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Peabody: WCAB Explains That SIBTF PD Should Be Added, Not Combined

By Michael Peabody

Thursday, August 6, 2020 | 346 | 0 | min read

The Workers’ Compensation Appeals Board issued an en banc decision in June clarifying that prior and subsequent injuries should be “added” and not “combined” to determine whether the Subsequent Injuries Benefits Trust Fund (SIBTF) should be involved.

Michael Peabody

Michael Peabody

The title of the WCAB’s en banc decision is Richard Todd. Subsequent Injuries Benefits Trust Fund.

The SIBTF, which is established per Labor Code Section 4751, is designed to encourage employers to hire people with disabilities. The new employer is responsible for only that portion of the disability caused by the employment, not for the old injuries the person may have suffered to the same or related body parts.

To understand how this works, consider a hypothetical applicant who was earning the “maximum” weekly wage that yields a permanent disability rate of $290 per week under the current code. If this applicant begins work with a pre-existing permanent disability of 35%, or $48,140, and then sustains more injury to the same or a related body part that brings the value to 70%, this isn’t just another $48,140, or $96,280.

Instead, because the “money chart” correlation between disability percentage and monetary value is not linear, 70% is $125,642.50, not to mention the life pension. So by hiring a person with a 35% permanent disability, the employer could be taking a considerable risk.

Fortunately, the California Legislature recognized this and passed Labor Code Section 4751, which would say that the new employer is responsible for only the 35% caused by the new employment, or $48,140. The applicant can apply to the SIBTF to make up the difference.

There are qualifications that an applicant seeking SIBTF benefits must prove, including the existence of the pre-existing permanent disability and a  subsequent compensable injury resulting in the additional disability to the same or a related body part. In other words, a prior foot award of 40% would not trigger the SIBTF if the applicant’s new injury is a thumb. The “combined” pre-existing and subsequent injury must also equal 70% or more in permanent disability.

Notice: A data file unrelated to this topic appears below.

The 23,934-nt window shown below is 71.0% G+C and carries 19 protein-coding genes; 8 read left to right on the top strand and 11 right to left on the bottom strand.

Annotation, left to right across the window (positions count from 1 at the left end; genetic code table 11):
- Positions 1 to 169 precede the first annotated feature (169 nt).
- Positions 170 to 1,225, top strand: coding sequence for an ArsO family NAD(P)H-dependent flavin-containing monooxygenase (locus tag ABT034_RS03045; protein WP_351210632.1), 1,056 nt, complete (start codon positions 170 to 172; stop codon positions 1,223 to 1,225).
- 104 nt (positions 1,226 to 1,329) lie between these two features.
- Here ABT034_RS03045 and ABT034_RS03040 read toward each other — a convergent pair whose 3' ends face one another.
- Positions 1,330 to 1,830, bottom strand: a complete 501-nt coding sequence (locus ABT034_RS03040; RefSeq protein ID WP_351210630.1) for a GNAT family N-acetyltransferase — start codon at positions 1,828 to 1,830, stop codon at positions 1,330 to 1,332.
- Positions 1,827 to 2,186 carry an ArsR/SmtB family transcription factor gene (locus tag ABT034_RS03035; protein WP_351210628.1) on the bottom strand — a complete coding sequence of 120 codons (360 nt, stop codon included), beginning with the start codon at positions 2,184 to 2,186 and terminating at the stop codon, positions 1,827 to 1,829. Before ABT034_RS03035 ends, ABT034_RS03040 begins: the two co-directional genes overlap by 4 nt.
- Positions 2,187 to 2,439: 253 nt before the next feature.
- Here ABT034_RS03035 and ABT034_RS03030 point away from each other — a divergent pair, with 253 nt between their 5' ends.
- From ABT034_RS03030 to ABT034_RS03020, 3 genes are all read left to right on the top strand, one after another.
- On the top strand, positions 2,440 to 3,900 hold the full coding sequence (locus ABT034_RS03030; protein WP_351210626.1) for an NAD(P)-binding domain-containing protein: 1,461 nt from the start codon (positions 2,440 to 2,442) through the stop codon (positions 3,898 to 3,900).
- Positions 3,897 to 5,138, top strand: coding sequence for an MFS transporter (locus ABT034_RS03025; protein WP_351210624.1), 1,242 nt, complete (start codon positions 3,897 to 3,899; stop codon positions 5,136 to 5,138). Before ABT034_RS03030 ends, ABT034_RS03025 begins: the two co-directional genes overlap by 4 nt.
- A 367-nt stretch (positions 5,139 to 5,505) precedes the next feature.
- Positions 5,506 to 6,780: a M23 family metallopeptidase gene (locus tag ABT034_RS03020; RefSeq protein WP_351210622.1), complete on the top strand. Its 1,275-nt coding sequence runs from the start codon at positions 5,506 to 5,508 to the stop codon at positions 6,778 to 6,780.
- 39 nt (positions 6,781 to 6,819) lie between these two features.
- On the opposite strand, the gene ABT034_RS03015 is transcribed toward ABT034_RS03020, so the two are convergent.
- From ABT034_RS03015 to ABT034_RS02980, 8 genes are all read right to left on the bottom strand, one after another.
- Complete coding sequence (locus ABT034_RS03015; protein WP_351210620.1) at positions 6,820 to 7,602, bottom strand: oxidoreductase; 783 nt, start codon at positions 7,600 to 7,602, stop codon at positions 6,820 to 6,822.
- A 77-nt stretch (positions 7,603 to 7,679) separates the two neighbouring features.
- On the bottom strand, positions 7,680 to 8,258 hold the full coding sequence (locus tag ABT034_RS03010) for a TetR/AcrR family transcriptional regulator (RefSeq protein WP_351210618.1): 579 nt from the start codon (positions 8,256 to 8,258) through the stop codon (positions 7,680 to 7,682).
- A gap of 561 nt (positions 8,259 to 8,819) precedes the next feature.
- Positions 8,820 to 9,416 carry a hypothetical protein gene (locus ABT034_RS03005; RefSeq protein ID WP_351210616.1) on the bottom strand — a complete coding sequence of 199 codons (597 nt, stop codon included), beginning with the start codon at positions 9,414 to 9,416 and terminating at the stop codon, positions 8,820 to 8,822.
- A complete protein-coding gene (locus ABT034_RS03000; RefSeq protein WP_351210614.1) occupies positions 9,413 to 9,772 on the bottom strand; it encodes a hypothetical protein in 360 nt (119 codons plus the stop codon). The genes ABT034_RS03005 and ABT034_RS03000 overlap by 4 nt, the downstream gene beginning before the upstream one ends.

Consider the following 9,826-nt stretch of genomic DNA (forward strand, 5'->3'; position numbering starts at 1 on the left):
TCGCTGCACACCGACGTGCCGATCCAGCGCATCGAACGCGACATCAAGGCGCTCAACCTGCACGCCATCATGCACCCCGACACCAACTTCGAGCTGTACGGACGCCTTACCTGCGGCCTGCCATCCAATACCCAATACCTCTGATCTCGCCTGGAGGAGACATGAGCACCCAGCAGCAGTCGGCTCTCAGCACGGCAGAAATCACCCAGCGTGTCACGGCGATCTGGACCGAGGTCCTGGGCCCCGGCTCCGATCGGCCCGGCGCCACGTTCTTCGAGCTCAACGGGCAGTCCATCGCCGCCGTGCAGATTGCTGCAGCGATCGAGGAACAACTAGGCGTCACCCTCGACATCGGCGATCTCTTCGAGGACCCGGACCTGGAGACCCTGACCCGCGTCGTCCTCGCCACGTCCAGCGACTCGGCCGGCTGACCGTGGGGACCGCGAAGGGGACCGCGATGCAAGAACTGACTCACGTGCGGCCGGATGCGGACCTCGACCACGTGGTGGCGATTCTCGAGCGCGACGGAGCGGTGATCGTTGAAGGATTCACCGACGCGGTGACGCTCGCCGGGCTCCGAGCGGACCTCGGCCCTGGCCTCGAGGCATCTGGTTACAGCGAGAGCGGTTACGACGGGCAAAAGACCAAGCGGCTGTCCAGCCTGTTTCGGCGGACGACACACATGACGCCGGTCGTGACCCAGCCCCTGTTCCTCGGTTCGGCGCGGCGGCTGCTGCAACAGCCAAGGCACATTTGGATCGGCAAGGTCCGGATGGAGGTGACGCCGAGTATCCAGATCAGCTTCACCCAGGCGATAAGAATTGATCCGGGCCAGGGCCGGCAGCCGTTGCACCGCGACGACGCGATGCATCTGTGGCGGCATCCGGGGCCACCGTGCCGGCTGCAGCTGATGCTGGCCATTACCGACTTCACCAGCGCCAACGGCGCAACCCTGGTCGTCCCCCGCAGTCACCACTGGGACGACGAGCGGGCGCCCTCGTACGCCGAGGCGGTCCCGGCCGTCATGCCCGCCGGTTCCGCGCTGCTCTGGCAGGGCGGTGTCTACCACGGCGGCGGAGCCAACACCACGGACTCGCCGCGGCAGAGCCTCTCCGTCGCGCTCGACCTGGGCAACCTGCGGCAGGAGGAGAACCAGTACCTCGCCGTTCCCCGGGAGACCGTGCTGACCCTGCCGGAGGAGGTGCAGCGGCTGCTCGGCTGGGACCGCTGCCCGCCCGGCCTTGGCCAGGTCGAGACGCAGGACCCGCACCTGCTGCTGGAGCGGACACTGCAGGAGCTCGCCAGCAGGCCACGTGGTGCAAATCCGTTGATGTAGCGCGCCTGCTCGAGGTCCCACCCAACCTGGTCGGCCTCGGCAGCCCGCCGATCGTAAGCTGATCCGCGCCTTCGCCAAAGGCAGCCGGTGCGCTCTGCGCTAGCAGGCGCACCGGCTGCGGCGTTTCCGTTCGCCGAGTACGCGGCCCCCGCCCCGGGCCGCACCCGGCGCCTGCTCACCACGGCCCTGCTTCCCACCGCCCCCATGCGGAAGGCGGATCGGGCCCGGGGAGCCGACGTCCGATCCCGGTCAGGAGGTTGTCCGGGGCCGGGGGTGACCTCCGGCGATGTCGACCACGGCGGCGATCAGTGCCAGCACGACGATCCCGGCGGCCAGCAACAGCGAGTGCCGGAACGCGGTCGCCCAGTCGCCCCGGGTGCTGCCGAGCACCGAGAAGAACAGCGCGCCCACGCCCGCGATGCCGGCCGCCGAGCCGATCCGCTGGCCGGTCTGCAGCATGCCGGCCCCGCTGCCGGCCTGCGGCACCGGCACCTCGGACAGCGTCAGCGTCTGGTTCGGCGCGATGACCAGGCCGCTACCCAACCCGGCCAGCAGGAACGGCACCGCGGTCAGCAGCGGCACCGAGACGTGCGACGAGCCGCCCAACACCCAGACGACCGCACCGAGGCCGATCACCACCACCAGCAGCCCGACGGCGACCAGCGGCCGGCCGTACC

It is also helpful to understand that the combined values chart (CVC) does not merely add disability figures, but instead uses a nonlinear formula. For instance, if there is a 10% injury to one body part and 20% to another, the “combined” value is 28%. As the number increases, it becomes harder to reach the 100% threshold.

To make the concept even more complicated, the meaning of the word “combined” as in “combined values chart” and the term “combined” as explained in §4751 mean different things. The word “combined” in the statute means the old and new injuries add up to more than 70% PD.

In this case, the applicant, Mr. Todd, argued that his previous injury should be added to his subsequent injury to come up to 100% PD. The SIBTF didn’t want to pay that much and filed an appeal, arguing that the old injury should be “combined with” the new injury using the CVC values chart for a total that is less than 100%. The trial court said the word “combined” meant “added to,” and the WCAB on appeals agreed.

SIBTF was responsible for the monetary difference between 100% and the previously found permanent disability and other credits, per the code.

It is also worth noting that this decision appears consistent with the decision in Benson v. WCAB (decided March 21, 2009), in which the board found that multiple distinct injuries are not “combined” but rather separately awarded, or added to each other.

On a separate, but important note, particularly for the applicant bar, the WCAB also ruled that there’s no specific statute of limitations on when an injured worker can apply to the SIBTF. However, it must be done within a “reasonable amount of time” after learning of a substantial likelihood of SIBTF liability.

Michael Peabody is a partner at the Law Offices of Bradford & Barthel’s Woodland Hills office. This entry from Bradford & Barthel's blog appears with permission.

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